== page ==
“Left my shirt in there,” Gerel muttered, shaking his head back and forth. The ringing was quieting, his thoughts less jumbled. He smiled as memories of the fight filtered up from the depths. “Was a good hit,” he said. “Did you see how he went down in the end? Barely had to tap him…”

Pohtoli glanced at Gaebrel. He doesn’t now, he mouthed.

Gaebrel nodded “Yes it was,” he said to their comrade. “You showed him who was boss, ain’t that right Pohtoli?”

“Yeah, sure…hey, here comes Morrec!”

Morrec came out of the pit entrance, one arm clutched tightly across his coat. He saw the others and came over, pulling a pair of bulging leather purses. “Ten to one odds,” he said. “Not bad for a night work, may the Suns forgive our greed and duplicity…” The look on his face was somewhere beyond merely troubled.

“Have you added honest profit to the list of sins you must avoid?”

“When it leads to the weakening of righteous resolve. This place is one step away from hellfire for a creature such as me.”

“Cheer up, Morrec!” Pohtoli took the purses from him, hefting their weight appreciatively. “You were merely betting on our behalf. And you’ve shown admirable restraint thus far when it comes to games of chance, given the numerous dice dens and card shacks in this port.”

“Only because Gaebrel threw my dice overboard before we landed and confined me to the ship afterward.”

“At your request,” Gaebrel noted.

“Doesn’t mean I have to like it.” Diatribe done, Morrec turned away for a bout of cleansing prayer, doing his best to ignore the sounds of dice clattering in the back of his mind, the sweet seduction leading him down the path of damnation as it had so many times before…

Gaebrel let him be. “How much?” he asked Pohtoli.

Another heft of the purses. “Enough,” Pohtoli answered. “We can live of this for at least three months…or use it as seed money for more profitable ventures, which I assume is our next course of action. Relying on Gerel being beaten to a pulp is not a viable option in the long term, I fear.”

“Do you question my fortitude, Pohtoli?” Gerel rasped.

“He was knocking you about like a cat playing with a mouse.”

“And yet I won in the end!”

“Yes, about that….”

As a long dark shadow filled the alley, bringing their bickering to an abrupt end. Wursung stood before them, cracking the knuckles of his right hand with the sausage-like fingers of his left. Of the injuries he’d sustained in the pit there was no sign, indeed he looked remarkably healthy and alert for a man knocked out cold only minutes before. He stared at them, meeting their gazes one by one, lingering the longest on Gerel. A long silent moment followed, filled with tension, a hairsbreadth away from blood and violence.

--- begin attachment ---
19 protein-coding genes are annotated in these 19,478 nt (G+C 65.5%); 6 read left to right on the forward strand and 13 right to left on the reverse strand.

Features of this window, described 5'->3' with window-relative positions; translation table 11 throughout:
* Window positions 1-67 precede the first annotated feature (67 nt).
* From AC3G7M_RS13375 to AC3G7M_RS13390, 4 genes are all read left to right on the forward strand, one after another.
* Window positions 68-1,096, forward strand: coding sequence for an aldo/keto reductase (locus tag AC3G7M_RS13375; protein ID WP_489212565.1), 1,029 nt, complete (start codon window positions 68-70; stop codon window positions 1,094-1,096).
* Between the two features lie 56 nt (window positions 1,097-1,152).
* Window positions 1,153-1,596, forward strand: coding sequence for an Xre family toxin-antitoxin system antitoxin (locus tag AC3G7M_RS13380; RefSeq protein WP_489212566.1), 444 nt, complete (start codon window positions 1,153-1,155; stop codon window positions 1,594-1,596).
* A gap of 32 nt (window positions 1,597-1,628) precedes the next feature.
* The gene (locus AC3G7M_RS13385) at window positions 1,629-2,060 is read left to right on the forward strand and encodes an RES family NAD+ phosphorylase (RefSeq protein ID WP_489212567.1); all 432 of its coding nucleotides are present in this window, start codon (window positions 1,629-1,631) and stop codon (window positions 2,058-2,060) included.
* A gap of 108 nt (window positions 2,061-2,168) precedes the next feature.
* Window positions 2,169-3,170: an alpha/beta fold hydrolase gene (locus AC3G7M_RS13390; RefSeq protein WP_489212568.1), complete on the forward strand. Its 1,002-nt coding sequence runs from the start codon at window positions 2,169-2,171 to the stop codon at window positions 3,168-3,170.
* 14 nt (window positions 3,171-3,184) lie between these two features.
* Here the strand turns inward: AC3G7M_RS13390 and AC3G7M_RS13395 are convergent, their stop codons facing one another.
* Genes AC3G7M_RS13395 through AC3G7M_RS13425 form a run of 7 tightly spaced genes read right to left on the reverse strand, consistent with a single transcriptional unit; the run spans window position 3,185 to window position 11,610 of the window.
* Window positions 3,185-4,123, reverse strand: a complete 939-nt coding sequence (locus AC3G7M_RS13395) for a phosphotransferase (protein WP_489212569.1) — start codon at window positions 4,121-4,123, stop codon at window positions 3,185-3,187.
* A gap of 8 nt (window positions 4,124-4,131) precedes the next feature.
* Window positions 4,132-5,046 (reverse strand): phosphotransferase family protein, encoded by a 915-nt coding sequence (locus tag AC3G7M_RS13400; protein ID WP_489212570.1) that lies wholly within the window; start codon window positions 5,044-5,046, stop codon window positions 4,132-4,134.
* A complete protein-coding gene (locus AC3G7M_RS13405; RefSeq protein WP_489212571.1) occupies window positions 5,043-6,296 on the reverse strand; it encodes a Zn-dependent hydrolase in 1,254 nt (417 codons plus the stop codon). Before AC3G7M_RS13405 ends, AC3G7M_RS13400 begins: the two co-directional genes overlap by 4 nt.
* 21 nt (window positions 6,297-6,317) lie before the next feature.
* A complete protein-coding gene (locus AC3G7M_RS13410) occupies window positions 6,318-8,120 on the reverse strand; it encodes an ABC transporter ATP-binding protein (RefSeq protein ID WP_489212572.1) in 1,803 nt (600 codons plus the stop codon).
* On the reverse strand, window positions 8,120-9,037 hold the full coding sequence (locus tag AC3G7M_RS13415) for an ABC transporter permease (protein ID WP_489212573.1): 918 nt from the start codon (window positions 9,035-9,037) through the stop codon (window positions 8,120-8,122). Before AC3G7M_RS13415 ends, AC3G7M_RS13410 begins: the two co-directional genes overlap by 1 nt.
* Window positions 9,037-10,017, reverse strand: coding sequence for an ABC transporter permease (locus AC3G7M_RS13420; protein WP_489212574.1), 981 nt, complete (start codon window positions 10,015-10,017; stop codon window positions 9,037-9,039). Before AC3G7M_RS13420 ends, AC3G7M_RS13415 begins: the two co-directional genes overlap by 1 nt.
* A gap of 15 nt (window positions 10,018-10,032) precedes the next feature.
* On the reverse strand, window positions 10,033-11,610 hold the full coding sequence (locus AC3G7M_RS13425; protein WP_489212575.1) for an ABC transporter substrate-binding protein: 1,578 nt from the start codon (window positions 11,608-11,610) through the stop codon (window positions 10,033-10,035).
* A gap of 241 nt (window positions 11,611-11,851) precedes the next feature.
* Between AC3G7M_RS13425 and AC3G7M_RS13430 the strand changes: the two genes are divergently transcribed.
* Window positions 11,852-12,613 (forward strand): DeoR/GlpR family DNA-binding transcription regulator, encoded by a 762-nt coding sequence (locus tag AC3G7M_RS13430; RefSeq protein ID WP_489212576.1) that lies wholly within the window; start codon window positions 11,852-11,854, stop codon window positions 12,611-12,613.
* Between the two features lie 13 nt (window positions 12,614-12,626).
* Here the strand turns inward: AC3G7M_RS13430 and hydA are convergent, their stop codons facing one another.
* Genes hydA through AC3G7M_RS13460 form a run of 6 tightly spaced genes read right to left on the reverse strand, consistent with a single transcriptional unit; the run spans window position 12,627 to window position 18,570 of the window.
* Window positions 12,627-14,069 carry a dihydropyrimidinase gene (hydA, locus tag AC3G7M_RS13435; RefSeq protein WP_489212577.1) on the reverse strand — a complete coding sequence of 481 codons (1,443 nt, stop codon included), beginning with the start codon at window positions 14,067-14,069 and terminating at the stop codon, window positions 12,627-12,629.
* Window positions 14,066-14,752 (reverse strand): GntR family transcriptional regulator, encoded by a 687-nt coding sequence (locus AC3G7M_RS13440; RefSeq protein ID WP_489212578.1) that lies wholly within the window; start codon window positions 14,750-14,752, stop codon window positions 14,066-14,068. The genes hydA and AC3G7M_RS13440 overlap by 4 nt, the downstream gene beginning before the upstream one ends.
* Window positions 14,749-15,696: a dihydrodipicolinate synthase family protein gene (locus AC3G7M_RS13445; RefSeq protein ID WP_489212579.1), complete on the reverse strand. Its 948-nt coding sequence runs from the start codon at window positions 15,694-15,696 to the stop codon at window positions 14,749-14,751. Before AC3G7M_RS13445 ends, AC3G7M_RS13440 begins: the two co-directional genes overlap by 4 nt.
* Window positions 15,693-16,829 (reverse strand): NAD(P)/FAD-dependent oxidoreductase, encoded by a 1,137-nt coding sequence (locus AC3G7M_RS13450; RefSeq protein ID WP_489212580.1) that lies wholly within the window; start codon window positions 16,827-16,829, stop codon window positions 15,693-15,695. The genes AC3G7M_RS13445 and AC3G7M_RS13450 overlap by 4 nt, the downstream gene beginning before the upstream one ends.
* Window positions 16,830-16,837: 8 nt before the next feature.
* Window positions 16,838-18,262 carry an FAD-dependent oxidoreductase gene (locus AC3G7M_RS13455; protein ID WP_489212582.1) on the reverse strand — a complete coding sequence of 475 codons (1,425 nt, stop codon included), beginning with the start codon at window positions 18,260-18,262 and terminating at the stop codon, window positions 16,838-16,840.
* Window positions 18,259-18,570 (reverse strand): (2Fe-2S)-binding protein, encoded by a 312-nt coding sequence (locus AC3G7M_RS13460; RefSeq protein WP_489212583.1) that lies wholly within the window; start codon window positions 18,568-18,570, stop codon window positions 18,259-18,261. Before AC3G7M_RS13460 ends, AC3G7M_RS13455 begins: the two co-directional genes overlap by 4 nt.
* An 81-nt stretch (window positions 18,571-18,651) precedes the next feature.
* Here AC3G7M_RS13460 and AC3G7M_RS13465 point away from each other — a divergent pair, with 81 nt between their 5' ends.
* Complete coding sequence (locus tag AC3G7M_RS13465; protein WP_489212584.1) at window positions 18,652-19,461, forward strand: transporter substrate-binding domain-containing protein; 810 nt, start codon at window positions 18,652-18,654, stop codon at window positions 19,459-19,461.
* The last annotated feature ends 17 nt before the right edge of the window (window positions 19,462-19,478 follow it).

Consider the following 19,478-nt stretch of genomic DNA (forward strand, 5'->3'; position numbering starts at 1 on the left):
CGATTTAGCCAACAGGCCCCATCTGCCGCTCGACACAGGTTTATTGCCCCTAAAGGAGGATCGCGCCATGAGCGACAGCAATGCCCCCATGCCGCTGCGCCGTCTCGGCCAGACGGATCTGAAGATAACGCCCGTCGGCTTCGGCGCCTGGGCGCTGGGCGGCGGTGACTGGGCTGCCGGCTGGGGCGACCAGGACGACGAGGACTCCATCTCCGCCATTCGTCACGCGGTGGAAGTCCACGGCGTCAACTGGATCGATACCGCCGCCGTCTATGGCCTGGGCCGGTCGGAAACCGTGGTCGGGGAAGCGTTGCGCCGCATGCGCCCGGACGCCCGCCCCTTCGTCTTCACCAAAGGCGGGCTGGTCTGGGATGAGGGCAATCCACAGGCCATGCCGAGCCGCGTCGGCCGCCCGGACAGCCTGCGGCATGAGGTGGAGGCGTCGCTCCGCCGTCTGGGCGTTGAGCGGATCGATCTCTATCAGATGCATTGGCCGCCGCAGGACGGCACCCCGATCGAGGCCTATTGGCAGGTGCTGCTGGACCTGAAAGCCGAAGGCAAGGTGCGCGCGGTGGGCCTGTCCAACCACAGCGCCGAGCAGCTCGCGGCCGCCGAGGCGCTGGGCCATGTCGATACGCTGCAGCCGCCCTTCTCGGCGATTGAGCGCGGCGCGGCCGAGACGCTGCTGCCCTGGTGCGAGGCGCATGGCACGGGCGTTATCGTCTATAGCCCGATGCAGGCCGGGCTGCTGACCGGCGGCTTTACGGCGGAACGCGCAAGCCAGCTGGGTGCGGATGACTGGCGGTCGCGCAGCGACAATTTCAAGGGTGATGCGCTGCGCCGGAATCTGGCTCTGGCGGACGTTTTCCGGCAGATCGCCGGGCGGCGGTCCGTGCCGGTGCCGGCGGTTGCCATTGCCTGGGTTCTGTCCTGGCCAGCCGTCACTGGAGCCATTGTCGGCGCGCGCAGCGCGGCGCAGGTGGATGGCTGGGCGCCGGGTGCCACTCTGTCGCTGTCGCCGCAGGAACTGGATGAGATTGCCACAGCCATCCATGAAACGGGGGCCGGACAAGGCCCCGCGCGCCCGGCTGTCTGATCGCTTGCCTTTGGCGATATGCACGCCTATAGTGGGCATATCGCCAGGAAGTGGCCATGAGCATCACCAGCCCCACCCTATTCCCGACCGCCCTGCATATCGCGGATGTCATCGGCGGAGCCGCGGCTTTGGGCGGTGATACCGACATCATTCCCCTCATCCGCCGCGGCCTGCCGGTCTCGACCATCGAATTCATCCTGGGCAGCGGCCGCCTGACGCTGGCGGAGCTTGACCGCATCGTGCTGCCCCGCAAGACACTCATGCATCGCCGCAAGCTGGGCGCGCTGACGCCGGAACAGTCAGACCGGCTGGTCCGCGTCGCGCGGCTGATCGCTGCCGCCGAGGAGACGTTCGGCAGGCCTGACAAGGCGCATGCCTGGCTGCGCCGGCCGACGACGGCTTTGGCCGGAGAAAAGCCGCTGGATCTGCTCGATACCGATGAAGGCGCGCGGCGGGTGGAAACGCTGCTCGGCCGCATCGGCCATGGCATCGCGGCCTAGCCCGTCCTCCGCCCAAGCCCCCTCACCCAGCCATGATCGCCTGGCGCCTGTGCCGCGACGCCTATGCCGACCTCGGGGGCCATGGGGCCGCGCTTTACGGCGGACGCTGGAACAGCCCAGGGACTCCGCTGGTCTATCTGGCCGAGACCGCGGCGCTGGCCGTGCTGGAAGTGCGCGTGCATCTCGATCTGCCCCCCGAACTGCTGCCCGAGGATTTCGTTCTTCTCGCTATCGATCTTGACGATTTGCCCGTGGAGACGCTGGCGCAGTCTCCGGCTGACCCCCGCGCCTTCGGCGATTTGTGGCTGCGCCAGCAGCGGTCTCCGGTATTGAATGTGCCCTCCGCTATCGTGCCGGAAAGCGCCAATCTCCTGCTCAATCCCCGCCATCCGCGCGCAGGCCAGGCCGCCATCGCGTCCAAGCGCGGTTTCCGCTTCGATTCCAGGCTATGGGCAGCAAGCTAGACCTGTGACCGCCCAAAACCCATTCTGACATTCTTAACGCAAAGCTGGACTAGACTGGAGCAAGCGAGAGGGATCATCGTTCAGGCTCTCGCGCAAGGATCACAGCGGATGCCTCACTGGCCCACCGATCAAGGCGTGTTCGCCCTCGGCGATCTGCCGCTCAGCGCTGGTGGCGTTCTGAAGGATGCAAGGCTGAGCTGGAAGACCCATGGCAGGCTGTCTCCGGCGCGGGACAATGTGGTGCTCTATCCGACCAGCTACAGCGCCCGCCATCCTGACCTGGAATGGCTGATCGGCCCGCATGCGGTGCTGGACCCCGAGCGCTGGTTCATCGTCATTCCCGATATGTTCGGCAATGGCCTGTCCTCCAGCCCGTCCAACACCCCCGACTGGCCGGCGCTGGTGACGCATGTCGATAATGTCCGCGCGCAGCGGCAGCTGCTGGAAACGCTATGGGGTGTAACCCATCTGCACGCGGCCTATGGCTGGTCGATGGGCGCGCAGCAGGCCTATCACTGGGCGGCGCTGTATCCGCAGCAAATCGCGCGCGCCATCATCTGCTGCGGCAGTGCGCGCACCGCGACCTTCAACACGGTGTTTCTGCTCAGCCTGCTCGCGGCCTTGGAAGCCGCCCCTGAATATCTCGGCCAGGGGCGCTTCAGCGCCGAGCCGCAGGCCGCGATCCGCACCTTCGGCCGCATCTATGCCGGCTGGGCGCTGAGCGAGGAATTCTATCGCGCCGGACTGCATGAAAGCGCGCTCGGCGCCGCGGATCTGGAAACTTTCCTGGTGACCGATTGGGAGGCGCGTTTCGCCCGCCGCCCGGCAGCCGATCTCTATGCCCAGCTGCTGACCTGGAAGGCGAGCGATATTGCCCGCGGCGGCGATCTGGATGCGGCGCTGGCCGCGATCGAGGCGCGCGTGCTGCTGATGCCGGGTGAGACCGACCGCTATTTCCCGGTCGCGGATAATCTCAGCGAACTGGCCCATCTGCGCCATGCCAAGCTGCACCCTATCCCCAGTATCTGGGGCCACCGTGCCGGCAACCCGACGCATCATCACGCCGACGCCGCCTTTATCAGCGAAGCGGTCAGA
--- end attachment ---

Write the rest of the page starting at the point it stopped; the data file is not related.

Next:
Pohtoli tossed him one of the purses. “Half,” he said. “As promised.”

Wursung hefting it in his meaty hand, listening to the coins inside jingle and clink. A smile crossed his lips, twisting the tattoos into new and even more disturbing shapes. “A pleasure doing business with you, gentlemen,” he said in a surprisingly cultured voice. He touched two fingers to his forehead in salute and ambled off, whistling happily.

Gerel watching him go, slow realization dawning on his face as the implications became clear. “Gaebrel, you treacherous snake…”

“In fairness, we were going to ask Hurren,” Gaebrel quickly responded, “but he’s in one of his moods….”

“This…I never would have agreed….”

“Which is why we didn’t tell you.” Gaebrel cut him off. “It’s been a long day, and you need to heal up from that fight. If it makes you feel better, I’ll arrange for a rematch with Wursung and he’ll beat you senseless honorably.”

“I’d punch that smile off your face if I wasn’t seeing three of you…”

They went down the alleyway, turning left at at intersection with a larger street and headed back to the shipfield. “It’s a good start,” Gaebrel mused out loud, his mind alive with the possibilities. “This moon is full of cargoes waiting to be shipped. We use the winnings to fill the hold with something valuable and find a destination to take it too. If Olysi is anything like Doran, there will be ample opportunity to test your mettle against pirates, bandits and other types in need of dispatch…Gerel, are you listening?”

The big man remained silent, gritting his teeth as he sulked.

“Oh, please yourself…”

They rounded another corner, Gaebrel opening his mouth as another wild idea entered his head. The words died stillborn as halted before a lowered spearhead, aimed at his belly. Holding it was a man in the brown studded jerkin. Several others, similarly armed and armored, stood beside him. Before he could even blink, another squad appeared from behind, blocking any escape.

Gaebrel recognized them – mercenaries hired by the merchant house running this trading post to keep order and run off competitors. “Is something wrong?” he finally managed to ask.

Footsteps from ahead. One of the guards stepped aside for a fellow in a velvet doublet and peaked cap with a long red feather tucked in the headband. The silver chain hanging around his neck marked him as one of the factors in charge of this place and he did not look happy. “No one throws a fight in one of my pits without my blessing,” he said.

“Apologies, we did not know…”

“Seize them!”